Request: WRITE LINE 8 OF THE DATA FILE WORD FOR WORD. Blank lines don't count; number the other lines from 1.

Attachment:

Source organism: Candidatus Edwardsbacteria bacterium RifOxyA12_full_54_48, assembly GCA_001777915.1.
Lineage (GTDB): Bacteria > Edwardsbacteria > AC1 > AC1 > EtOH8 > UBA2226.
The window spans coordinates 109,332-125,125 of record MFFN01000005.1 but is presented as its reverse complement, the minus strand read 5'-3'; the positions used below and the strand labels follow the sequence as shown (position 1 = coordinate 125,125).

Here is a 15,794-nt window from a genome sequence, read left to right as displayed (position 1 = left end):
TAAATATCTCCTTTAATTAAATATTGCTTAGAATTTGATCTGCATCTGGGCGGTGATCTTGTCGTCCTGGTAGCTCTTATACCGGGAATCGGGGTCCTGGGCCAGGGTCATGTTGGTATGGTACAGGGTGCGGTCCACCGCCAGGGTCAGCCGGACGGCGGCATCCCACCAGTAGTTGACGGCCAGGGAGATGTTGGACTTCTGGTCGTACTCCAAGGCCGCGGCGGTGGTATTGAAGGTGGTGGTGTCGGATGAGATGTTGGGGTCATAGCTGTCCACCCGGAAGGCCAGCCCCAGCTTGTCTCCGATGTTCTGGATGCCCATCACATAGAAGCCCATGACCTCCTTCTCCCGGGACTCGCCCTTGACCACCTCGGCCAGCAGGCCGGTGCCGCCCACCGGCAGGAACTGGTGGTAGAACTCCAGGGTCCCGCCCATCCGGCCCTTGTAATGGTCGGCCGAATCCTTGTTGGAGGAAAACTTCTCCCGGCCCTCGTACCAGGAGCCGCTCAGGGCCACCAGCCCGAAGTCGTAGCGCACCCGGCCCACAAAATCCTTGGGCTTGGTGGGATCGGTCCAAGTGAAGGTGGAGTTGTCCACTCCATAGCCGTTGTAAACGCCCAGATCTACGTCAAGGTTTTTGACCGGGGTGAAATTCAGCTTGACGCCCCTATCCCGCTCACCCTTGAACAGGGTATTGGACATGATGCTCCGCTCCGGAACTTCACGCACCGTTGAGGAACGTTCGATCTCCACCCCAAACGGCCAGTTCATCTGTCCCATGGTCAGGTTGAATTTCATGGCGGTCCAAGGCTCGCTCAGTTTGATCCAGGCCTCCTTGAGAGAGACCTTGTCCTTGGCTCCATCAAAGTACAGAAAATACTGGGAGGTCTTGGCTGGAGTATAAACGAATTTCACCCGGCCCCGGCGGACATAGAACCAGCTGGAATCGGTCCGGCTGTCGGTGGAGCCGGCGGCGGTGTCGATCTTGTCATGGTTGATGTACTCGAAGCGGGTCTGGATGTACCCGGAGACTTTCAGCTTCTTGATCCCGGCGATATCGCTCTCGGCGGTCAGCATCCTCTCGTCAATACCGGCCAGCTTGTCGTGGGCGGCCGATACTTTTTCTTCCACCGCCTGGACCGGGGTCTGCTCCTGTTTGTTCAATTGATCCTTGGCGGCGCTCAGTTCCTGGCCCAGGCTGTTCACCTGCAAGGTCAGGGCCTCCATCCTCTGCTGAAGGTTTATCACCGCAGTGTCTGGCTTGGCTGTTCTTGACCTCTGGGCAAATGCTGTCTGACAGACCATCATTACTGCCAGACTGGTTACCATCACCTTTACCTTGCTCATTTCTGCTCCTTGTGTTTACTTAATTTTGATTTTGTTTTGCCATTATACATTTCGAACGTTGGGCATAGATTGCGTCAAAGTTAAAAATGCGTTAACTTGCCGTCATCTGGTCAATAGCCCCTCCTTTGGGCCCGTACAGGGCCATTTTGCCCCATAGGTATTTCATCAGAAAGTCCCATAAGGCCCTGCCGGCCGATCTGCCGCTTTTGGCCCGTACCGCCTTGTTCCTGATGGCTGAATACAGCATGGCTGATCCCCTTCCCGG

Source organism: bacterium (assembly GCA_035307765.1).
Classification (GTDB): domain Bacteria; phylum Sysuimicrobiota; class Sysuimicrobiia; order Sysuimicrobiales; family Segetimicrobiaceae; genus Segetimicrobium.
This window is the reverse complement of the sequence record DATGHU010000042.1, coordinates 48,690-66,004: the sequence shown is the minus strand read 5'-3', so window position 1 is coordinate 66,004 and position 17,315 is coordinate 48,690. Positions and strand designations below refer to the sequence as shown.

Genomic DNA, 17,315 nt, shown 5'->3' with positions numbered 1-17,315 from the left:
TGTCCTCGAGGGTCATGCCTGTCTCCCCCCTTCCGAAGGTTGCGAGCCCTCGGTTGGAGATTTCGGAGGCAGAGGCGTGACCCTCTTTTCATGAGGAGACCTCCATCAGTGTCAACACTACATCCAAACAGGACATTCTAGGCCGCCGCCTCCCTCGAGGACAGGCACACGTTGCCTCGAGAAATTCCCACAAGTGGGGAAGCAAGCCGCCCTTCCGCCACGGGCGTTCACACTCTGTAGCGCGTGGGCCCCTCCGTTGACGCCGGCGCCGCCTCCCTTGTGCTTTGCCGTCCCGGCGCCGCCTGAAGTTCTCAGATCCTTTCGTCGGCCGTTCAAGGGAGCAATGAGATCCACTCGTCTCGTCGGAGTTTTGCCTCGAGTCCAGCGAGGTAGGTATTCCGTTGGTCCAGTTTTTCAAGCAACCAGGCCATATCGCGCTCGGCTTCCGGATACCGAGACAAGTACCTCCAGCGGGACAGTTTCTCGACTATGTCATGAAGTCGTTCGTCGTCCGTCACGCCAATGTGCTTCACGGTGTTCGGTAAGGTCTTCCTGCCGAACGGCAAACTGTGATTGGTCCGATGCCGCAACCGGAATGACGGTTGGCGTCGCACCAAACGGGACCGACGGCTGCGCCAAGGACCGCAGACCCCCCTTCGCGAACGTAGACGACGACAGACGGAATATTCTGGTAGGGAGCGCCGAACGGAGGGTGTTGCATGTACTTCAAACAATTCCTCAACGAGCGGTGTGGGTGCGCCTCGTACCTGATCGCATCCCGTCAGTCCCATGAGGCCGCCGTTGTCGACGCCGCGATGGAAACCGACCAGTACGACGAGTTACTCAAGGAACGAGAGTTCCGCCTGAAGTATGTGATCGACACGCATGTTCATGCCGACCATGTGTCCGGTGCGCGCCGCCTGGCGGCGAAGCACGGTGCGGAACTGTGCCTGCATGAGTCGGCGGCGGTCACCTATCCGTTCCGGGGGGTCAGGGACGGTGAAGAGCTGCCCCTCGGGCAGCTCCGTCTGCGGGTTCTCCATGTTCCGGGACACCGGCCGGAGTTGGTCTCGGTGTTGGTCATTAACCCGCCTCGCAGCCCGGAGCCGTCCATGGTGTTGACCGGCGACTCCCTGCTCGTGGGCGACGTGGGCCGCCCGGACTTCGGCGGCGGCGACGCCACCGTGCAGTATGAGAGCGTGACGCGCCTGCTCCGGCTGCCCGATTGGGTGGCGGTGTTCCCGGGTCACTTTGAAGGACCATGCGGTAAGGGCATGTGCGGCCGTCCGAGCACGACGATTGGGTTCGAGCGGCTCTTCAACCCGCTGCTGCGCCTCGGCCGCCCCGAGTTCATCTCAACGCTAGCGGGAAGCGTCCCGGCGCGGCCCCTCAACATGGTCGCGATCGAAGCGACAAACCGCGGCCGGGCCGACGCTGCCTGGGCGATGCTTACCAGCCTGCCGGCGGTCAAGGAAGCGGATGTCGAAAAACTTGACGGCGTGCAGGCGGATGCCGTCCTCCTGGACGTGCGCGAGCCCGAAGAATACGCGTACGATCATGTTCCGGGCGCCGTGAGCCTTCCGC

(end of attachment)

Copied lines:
This window is the reverse complement of the sequence record DATGHU010000042.1, coordinates 48,690-66,004: the sequence shown is the minus strand read 5'-3', so window position 1 is coordinate 66,004 and position 17,315 is coordinate 48,690. Positions and strand designations below refer to the sequence as shown.